“Patience is not passive, on the contrary, it is concentrated strength.”
-Bruce Lee

How hard or easy is it to have patience?

For me personally, it’s one of the most difficult acts to do. Whether it’s waiting for a package delivery or sitting at the airport, I always find myself getting antsy, especially if things get delayed.

I’ve written about this topic before on a handful of occasions. I feel it deserves to be revisited once again because never has it been more timely than the last year and a half.

During the said time, we’ve all found our levels of patience being tested more than ever for a number of reasons.

Firstly, one thing the whole world has been antsy about is the desire of normalcy.

Since late 2019,  we’ve all had to combat COVID-19 in various ways. All the while, one thought has been playing in our minds like a broken record: when we things be normal again?

And let’s not forget the entire mess of the last presidential election. Plagued with controversies, the events January 6, constant debates about veracity of voting systems, etc all fried our brains no matter which side we were on politically.

Regardless of who anyone voted for, everyone had to wait longer than usual for a clear definitive winner. (Some argue about it even till today but that’s another topic for another day).

With all that in mind, allow me to collect all the tips I shared in my previous articles about being patient and present them cumulatively here:

Before we get to any exercises, it’s worth pointing out how being patient benefits us.

According to a study published in the Psychological Science journal, when we’re patient, the end result always seems more gratifying. The more we wait for something (or someone) the less granted we take it and begin to value it more.

Now of course that doesn’t eliminate the unpleasant process of waiting. Telling someone that if they climb Mount Everest, they’ll have a huge feeling of accomplishment won’t make the actual climb any easier.

But perhaps it makes us feel that the journey of getting there is worth it, no matter how arduous.

In that study, most participants, even in the midst of irritation and frustration, had increased levels of mindfulness and were reportedly a but more calm the next time.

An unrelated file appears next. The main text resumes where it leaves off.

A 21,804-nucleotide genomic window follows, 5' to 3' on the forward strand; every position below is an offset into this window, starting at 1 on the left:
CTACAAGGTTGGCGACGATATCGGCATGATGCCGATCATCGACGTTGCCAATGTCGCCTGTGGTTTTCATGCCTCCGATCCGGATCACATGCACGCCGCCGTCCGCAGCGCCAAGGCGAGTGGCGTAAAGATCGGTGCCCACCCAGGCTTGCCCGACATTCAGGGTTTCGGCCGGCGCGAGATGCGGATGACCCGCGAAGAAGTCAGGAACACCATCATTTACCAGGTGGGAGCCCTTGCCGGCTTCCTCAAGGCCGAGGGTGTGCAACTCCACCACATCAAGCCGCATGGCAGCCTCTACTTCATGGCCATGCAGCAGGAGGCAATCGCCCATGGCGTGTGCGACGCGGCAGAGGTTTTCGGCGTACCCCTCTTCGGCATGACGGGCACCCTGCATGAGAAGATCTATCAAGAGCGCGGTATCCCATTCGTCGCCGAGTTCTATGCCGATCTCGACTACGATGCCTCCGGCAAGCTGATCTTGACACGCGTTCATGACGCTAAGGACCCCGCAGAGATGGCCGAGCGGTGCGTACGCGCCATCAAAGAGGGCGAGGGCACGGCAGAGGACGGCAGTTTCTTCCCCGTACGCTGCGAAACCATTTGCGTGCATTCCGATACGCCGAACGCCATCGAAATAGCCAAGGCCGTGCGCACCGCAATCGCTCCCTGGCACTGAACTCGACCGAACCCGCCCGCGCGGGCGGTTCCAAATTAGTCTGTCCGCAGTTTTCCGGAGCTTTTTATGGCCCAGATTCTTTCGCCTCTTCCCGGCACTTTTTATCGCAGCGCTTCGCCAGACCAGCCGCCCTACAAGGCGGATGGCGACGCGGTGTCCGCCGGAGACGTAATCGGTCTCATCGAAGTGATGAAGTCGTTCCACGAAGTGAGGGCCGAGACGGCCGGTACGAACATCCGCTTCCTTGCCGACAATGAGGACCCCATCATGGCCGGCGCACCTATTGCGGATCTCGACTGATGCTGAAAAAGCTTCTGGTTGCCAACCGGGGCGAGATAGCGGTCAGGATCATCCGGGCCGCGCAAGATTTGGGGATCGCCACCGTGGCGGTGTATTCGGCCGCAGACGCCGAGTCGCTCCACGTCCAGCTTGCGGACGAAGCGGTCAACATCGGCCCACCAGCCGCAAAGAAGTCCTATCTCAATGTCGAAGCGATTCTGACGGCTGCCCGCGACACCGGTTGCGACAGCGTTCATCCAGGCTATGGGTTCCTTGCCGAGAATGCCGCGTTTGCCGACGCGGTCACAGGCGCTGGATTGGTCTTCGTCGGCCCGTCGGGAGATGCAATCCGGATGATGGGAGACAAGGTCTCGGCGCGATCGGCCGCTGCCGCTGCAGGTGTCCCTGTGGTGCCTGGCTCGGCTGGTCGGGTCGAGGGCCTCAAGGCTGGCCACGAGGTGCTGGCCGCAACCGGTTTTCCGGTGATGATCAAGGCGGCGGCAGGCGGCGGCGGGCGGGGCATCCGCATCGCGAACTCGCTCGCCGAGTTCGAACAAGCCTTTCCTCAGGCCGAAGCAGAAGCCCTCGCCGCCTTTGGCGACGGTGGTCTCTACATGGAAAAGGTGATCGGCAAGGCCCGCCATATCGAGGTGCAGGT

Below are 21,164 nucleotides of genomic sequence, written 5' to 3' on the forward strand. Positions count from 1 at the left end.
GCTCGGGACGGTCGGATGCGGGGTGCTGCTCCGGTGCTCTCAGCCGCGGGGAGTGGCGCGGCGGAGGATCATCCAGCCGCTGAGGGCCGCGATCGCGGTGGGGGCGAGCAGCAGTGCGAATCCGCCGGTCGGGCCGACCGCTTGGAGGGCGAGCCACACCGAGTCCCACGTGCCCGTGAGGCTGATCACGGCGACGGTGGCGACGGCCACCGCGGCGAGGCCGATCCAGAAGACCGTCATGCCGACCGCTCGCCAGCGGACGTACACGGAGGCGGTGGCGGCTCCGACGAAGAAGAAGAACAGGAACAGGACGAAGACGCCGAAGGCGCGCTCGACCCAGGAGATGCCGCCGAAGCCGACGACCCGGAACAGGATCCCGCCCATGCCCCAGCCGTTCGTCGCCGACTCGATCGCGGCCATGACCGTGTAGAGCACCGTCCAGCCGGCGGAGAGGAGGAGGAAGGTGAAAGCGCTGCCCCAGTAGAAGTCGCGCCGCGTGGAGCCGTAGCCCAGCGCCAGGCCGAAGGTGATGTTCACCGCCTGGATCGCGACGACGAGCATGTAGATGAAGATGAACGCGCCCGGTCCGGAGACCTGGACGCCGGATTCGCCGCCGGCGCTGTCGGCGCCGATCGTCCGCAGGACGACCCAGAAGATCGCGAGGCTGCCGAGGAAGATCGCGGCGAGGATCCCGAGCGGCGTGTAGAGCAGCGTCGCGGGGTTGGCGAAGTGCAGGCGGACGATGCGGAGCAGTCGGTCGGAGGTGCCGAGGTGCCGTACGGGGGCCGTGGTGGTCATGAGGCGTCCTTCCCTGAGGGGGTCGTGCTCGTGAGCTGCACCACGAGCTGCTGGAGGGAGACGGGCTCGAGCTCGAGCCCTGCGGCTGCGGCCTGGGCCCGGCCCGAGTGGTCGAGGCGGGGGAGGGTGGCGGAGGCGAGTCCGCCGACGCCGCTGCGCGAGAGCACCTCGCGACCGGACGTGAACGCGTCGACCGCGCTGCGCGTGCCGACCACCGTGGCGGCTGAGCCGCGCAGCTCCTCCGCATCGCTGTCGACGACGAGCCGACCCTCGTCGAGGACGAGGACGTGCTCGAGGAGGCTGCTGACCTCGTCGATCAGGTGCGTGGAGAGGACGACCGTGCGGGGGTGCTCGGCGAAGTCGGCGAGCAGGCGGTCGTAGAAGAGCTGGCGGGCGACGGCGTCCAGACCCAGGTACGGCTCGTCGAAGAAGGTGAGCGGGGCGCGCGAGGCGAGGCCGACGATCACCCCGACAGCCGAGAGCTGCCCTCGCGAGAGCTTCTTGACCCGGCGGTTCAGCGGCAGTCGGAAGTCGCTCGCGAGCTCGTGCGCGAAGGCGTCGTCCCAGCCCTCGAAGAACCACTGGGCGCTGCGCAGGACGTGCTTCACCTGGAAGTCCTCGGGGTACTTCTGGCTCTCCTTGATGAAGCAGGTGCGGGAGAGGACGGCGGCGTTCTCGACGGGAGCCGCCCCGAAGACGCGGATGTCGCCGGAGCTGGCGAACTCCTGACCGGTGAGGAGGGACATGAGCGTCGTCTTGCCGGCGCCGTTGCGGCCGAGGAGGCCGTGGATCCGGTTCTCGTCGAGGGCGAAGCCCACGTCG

According to Ye Li, an assistant professor at the University of California who conducted a portion of the study said exercises in patience are advantageous for self-control in many areas including, diet, sleep, smoking and mental health.

Clearly, the virtues of patience are worth imbibing.

But how do we get to that point of even thinking that way?

The following tips are taken from an article in Huffington Post as well as from my personal counselor for depression.

  • Physically write down what you’re waiting for the most. Apparently, putting something on paper can take it out of our minds, at least temporarily.
  • Focus your thoughts on the aftermath. What will you do once the wait is over? What will be the fruition of waiting? If you’re waiting for a flight, think about your plans after reaching your destination. If you’re waiting for a delivery, imagine how you’ll use whatever is being delivered.
  • Delay things which you can afford to delay. Have a favorite TV show? DVR it and start watching it ten minutes late. Eager to listen to a podcast? Put it on a “play later” playlist for just a bit. According to psychologists, steps like this can increase your tolerance of waiting for something if done sporadically.
  • Remind yourself that impatience is uncomfortable, not intolerable and become comfortable with the uncomfortable. In the article referenced above, family therapist Dr. Jane Bolten spoke of a friend who repeatedly told himself, “This is merely uncomfortable, not intolerable.” Saying so helped him break a nasty habit.

Are you a patient person or impatient? If the latter, do you have tips of your own to combat impatience? Do you agree with the points made in this article? Why or why not? Share your thoughts and experiences by commenting below on our secure servers.

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Hi, I'm Neel! I'm a writer (fiction and poetry), a journalist and currently working in the advertising business. I'm also a mental health advocate, having been diagnosed with clinical depression a few years ago.
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